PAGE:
When two old high school sweethearts randomly meet at the supermarket after 20 years apart, you can almost hear the sound of old memories and hopes exploding in the air. Luminous Amanda (Sarah Paulson) and shaggy-dog handsome Jim (Mark Duplass) approach the other warily, faces alive with guarded excitement, staring into each other’s eyes, then looking away. Gen X has officially arrived at movie middle age in the slight but affecting Blue Jay, with all the loss, regret, and reckoning that entails.

Shot in crisp black-and-white and buoyed by a pensive, shimmering soundtrack, Blue Jay follows the pair through a day where they spontaneously ditch their responsibilities. She’s in town on a visit; he’s at loose ends in his family home after a parent’s death. Together they get coffee, roam the California mountain landscape, and call in at an old haunt (faking that they’re happily married). Their final stop takes place at Jim’s ramshackle house, filled with cultural artifacts from the 1990s—and relics of their relationship.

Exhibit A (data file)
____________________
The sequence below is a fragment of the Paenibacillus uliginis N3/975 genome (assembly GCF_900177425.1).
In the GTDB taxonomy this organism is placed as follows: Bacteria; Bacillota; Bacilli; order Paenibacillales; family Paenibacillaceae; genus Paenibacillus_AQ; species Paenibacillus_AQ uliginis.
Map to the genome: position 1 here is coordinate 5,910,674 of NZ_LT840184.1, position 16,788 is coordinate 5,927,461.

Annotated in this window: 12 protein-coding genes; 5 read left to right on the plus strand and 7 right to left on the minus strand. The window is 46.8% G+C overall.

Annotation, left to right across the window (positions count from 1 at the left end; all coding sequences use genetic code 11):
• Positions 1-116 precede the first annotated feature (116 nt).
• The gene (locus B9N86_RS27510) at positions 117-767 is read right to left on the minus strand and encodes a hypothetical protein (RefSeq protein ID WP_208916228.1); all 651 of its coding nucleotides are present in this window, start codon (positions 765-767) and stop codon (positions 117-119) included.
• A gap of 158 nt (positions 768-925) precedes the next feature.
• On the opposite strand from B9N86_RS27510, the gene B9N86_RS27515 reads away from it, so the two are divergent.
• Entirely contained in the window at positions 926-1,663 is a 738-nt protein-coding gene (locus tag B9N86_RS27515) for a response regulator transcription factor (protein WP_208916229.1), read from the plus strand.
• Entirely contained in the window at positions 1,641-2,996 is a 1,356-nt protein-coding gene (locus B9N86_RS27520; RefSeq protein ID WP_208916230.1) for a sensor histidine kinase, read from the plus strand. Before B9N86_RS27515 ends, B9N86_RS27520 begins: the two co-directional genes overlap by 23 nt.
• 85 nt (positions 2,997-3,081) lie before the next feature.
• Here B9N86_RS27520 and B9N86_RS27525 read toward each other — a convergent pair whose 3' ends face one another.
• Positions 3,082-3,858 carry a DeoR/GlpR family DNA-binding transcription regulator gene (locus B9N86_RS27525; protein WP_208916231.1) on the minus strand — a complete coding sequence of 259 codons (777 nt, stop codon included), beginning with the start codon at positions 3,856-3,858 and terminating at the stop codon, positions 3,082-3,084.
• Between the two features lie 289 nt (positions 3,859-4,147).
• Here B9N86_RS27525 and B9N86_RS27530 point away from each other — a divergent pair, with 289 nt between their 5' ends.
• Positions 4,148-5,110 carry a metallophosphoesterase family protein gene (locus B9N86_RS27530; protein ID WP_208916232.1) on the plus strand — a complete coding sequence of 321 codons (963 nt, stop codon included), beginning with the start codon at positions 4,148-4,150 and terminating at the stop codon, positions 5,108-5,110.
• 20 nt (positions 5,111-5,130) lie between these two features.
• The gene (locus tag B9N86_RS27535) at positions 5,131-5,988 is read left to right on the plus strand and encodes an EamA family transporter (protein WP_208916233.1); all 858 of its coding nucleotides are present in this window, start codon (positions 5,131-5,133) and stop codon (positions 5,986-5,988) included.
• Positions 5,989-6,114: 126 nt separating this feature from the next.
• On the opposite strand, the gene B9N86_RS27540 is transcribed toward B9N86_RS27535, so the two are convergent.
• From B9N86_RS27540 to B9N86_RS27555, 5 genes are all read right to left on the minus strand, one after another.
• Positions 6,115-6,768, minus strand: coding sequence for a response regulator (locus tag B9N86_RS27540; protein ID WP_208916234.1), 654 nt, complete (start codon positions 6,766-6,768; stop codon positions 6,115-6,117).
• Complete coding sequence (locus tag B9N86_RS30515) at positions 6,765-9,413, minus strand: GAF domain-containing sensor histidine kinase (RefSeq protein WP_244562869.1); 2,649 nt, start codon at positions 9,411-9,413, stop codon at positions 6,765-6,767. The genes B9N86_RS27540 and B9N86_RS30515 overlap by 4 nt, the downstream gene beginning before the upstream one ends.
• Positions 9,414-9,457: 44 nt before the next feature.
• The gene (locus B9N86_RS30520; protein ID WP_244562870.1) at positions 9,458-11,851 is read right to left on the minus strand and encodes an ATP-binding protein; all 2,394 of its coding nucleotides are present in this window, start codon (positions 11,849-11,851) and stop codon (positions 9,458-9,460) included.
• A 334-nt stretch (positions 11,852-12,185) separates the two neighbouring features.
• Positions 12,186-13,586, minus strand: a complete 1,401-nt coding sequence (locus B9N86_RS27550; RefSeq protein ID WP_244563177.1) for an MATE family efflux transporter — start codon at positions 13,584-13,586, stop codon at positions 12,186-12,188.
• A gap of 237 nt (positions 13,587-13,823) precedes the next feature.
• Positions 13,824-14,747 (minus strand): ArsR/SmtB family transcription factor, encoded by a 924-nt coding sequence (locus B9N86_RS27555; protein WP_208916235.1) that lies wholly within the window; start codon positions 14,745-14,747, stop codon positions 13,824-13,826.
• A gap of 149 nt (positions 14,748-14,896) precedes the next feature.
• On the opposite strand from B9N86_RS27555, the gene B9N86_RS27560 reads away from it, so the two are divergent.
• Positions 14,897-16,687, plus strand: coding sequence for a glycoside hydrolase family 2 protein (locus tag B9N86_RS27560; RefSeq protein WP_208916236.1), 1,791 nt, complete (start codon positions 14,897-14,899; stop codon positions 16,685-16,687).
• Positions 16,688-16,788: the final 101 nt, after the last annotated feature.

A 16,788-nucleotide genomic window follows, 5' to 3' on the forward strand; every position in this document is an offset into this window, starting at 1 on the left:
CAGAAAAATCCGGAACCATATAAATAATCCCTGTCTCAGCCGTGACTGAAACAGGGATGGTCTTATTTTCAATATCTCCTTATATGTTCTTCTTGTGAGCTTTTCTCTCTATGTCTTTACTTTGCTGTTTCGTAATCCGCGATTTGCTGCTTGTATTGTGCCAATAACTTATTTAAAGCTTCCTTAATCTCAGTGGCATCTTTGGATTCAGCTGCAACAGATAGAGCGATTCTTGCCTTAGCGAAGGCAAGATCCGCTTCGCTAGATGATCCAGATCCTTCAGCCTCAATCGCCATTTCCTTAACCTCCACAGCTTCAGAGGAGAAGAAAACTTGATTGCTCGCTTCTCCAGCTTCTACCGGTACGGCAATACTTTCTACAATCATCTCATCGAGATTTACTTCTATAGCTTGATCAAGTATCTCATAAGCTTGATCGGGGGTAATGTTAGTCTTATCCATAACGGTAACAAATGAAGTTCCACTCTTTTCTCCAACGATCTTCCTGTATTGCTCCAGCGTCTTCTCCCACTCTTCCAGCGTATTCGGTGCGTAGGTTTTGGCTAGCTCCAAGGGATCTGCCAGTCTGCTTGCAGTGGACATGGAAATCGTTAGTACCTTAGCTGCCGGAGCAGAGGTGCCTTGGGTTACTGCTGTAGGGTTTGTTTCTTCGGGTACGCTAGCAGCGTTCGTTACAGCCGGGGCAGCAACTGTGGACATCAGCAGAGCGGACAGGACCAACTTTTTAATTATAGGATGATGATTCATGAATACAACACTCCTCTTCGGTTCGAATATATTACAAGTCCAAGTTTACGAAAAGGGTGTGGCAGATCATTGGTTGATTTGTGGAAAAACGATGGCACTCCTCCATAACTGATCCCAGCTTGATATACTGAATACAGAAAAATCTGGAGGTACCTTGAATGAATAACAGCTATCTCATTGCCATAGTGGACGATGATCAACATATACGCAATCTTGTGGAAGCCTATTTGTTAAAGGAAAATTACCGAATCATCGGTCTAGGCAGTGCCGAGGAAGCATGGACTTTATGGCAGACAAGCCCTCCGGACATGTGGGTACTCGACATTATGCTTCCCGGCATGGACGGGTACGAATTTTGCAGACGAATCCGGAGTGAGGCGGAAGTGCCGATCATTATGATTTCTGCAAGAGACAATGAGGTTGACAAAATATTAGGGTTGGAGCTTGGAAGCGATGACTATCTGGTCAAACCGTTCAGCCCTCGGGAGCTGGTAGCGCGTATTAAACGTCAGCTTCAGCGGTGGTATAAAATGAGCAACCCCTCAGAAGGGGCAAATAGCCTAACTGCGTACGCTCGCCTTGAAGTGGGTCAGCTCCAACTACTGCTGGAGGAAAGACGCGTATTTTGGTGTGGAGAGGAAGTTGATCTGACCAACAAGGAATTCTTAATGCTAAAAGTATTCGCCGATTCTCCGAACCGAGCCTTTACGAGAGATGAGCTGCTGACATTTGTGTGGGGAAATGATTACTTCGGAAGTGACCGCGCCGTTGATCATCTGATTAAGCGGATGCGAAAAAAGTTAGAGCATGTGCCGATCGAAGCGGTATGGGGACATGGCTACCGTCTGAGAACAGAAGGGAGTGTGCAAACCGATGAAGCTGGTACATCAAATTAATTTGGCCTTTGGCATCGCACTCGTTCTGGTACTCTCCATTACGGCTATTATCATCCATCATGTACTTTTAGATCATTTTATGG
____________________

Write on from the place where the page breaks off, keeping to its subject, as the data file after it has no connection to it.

The dialogue-heavy two-hander recalls a less morose Old Joy, or perhaps a Before Sunset without the restlessness. It creates two well-defined characters groping in different ways for an understanding of their shared past. Now married to an older man, the outwardly more secure and outgoing Amanda slowly reveals the anxieties she can’t shake. Nervously tugging at his beard, alternately delighted and spooked by Amanda’s presence, Jim struggles to contain feelings we sense he shut out long ago.

Issues of class and worldly success complicate the chance meeting. The film convincingly shows how touchy conversations can feel when one old friend has prospered in life and the other has not. Paulson and Duplass convey a range of perplexing reawakened, overlapping emotions.

Still, this heartfelt movie would have been elevated by some fine-tuning. Dialogue runs a little generic, bald, and nicey-nicey. The endless name-checking of 1990s pop culture (the Gin Blossoms, bad rap music) becomes predictable, and Jim and Amanda’s role-playing games veer too close to the line between childlike and childish. But no matter. These two are real people, not stars or sophisticates, and we’re willing to set quibbles aside as, at one point, they break into an awkward dance and their onetime freedom and excitement break to the surface again. (If middle-aged heterosexuals don’t dance much, maybe they ought to.)

Blue Jay takes a late swerve into a harsh, angry place, but its vibe remains questing, melancholy, and tender.

Directed by Alexandre Lehmann
Written by Mark Duplass
Released by Netfilx/The Orchard
USA. 92 min. Not rated
With Sarah Paulson and Mark Duplass